“That’s no reason against your having a cigar now,” said Dick, in his cool way, but looking hard at me from under his shaggy eyebrows as he spoke. He evidently thought that my intellect was a little gone.
“No,” I continued, “it’s no laughing matter; and I speak in sober earnest, I assure you. I have discovered an infamous conspiracy, Dick, to destroy this ship and every soul that is in her;” and I then proceeded systematically, and in order, to lay before him the chain of evidence which I had collected. “There, Dick,” I said, as I concluded, “what do you think of that and, above all, what am I to do?”
To my astonishment he burst into a hearty fit of laughter.
“I’d be frightened,” he said, “if any fellow but you had told me as much. You always had a way, Hammond, of discovering mares’ nests. I like to see the old traits breaking out again. Do you remember at school how you swore there was a ghost in the long room, and how it turned out to be your own reflection in the mirror? Why, man,” he continued, “what object would any one have in destroying this ship? We have no great political guns aboard. On the contrary, the majority of the passengers are Americans. Besides, in this sober nineteenth century, the most wholesale murderers stop at including themselves among their victims. Depend upon it, you have misunderstood them, and have mistaken a photographic camera, or something equally innocent, for an infernal machine.”
“Nothing of the sort, sir,” said I, rather touchily. “You will learn to your cost, I fear, that I have neither exaggerated nor misinterpreted a word. As to the box, I have certainly never before seen one like it. It contained delicate machinery; of that I am convinced, from the way in which the men handled it and spoke of it.”
“You’d make out every packet of perishable goods to be a torpedo,” said Dick, “if that is to be your only test.”
“The man’s name was Flannigan,” I continued.
“I don’t think that would go very far in a court of law,” said Dick; “but come, I have finished my cigar. Suppose we go down together and split a bottle of claret. You can point out these two Orsinis to me if they are still in the cabin.”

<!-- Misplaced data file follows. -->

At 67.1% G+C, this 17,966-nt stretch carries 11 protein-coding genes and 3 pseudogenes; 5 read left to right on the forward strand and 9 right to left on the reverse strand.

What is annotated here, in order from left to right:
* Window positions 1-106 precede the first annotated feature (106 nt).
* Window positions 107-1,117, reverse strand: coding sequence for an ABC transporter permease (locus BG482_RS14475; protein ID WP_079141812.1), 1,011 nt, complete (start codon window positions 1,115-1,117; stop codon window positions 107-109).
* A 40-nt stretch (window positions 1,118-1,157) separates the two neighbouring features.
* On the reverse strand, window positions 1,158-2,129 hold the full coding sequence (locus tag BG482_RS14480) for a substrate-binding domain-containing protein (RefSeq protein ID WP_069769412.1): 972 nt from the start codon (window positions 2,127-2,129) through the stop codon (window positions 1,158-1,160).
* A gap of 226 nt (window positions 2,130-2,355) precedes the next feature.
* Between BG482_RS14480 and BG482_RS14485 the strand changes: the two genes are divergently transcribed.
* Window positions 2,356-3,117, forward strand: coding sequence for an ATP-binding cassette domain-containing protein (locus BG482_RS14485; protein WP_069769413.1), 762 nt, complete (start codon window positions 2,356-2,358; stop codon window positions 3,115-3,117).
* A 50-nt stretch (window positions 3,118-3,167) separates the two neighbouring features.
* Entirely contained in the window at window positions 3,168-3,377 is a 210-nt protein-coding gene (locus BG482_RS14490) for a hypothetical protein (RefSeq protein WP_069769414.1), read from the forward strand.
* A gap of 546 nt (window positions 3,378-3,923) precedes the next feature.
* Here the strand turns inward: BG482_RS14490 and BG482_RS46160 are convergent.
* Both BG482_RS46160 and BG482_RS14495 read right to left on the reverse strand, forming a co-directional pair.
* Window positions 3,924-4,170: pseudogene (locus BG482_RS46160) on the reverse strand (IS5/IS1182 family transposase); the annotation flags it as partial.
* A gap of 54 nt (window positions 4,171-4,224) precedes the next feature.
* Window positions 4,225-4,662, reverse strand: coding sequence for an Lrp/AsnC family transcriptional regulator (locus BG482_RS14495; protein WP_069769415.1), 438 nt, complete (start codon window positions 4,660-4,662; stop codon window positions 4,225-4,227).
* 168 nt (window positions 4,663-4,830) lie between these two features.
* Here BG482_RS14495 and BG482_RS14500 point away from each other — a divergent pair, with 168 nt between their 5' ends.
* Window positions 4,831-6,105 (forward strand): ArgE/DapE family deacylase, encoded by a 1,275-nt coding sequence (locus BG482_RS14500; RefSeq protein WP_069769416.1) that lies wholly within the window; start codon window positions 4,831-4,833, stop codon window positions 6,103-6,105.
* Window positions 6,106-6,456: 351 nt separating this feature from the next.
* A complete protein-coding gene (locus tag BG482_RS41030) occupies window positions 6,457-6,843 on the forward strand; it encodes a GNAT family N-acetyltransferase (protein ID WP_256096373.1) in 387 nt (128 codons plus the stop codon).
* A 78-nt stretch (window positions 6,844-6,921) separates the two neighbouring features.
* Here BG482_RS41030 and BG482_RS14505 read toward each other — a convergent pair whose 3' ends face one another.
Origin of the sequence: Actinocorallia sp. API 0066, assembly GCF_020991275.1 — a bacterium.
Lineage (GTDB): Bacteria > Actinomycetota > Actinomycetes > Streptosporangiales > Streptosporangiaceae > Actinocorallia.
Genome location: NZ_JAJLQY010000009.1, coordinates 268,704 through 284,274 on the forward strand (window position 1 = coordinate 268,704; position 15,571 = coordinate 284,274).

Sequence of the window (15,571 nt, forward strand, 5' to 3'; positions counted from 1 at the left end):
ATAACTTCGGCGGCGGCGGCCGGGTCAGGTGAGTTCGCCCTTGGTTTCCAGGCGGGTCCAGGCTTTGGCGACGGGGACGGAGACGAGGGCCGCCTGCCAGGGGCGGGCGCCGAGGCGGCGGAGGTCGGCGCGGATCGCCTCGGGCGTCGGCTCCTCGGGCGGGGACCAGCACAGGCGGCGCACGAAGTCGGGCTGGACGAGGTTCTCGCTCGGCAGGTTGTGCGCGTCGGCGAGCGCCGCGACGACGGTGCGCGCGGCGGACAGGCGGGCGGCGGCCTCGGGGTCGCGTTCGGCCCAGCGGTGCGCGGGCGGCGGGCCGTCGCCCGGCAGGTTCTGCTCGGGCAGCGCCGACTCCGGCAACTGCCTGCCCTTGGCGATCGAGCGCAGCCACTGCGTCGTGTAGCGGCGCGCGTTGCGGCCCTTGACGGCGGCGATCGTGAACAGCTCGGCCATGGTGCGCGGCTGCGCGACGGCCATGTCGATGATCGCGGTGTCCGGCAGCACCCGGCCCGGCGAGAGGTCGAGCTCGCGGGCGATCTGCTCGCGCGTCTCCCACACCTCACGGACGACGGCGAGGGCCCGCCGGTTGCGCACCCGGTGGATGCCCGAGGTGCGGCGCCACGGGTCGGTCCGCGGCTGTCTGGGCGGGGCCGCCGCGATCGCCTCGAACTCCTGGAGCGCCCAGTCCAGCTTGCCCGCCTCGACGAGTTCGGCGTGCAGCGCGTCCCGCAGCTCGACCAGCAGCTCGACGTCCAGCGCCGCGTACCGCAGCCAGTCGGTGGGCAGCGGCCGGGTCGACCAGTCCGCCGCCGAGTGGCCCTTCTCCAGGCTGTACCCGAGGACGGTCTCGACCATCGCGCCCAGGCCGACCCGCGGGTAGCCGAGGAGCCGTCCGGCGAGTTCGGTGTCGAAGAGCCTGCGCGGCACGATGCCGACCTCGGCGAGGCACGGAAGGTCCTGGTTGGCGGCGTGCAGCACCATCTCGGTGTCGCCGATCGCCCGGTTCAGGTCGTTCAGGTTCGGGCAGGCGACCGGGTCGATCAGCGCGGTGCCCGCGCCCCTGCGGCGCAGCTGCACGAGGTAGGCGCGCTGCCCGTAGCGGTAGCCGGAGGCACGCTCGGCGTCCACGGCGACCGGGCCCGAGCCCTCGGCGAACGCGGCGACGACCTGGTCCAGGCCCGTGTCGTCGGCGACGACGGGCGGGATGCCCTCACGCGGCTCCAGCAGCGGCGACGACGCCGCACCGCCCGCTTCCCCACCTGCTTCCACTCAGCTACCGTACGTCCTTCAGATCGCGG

“All right,” I answered; “I am determined not to lose sight of them all day. Don’t look hard at them, though, for I don’t want them to think that they are being watched.”
“Trust me,” said Dick; “I’ll look as unconscious and guileless as a lamb;” and with that we passed down the companion and into the saloon.
A good many passengers were scattered about the great central table, some wrestling with refractory carpet-bags and rug-straps, some having their luncheon, and a few reading and otherwise amusing themselves. The objects of our quest were not there. We passed down the room and peered into every berth, but there was no sign of them. “Heavens!” thought I, “perhaps at this very moment they are beneath our feet, in the hold or engine-room, preparing their diabolical contrivance!” It was better to know the worst than to remain in such suspense.
“Steward,” said Dick, “are there any other gentlemen about?”
“There’s two in the smoking room, sir,” answered the steward.
The smoking-room was a little snuggery, luxuriously fitted up, and adjoining the pantry. We pushed the door opened and entered. A sigh of relief escaped from my bosom. The very first object on which my eye rested was the cadaverous face of Flannigan, with its hard-set mouth and unwinking eye. His companion sat opposite to him. They were both drinking, and a pile of cards lay upon the table. They were engaged in playing as we entered. I nudged Dick to show him that we had found our quarry, and we sat down beside them with as unconcerned an air as possible. The two conspirators seemed to take little notice of our presence. I watched them both narrowly. The game at which they were playing was “Napoleon.” Both were adepts at it, and I could not help admiring the consummate nerve of men who, with such a secret at their hearts, could devote their minds to the manipulation of a long suit or the finessing of a queen. Money changed hands rapidly; but the run of luck seemed to be all against the taller of the two players. At last he threw down his cards on the table with an oath, and refused to go on.
“No, I’m hanged if I do,” he said; “I haven’t had more than two of a suit for five hands.”
“Never mind,” said his comrade, as he gathered up his winnings; “a few dollars one way or the other won’t go very far after to-night’s work.”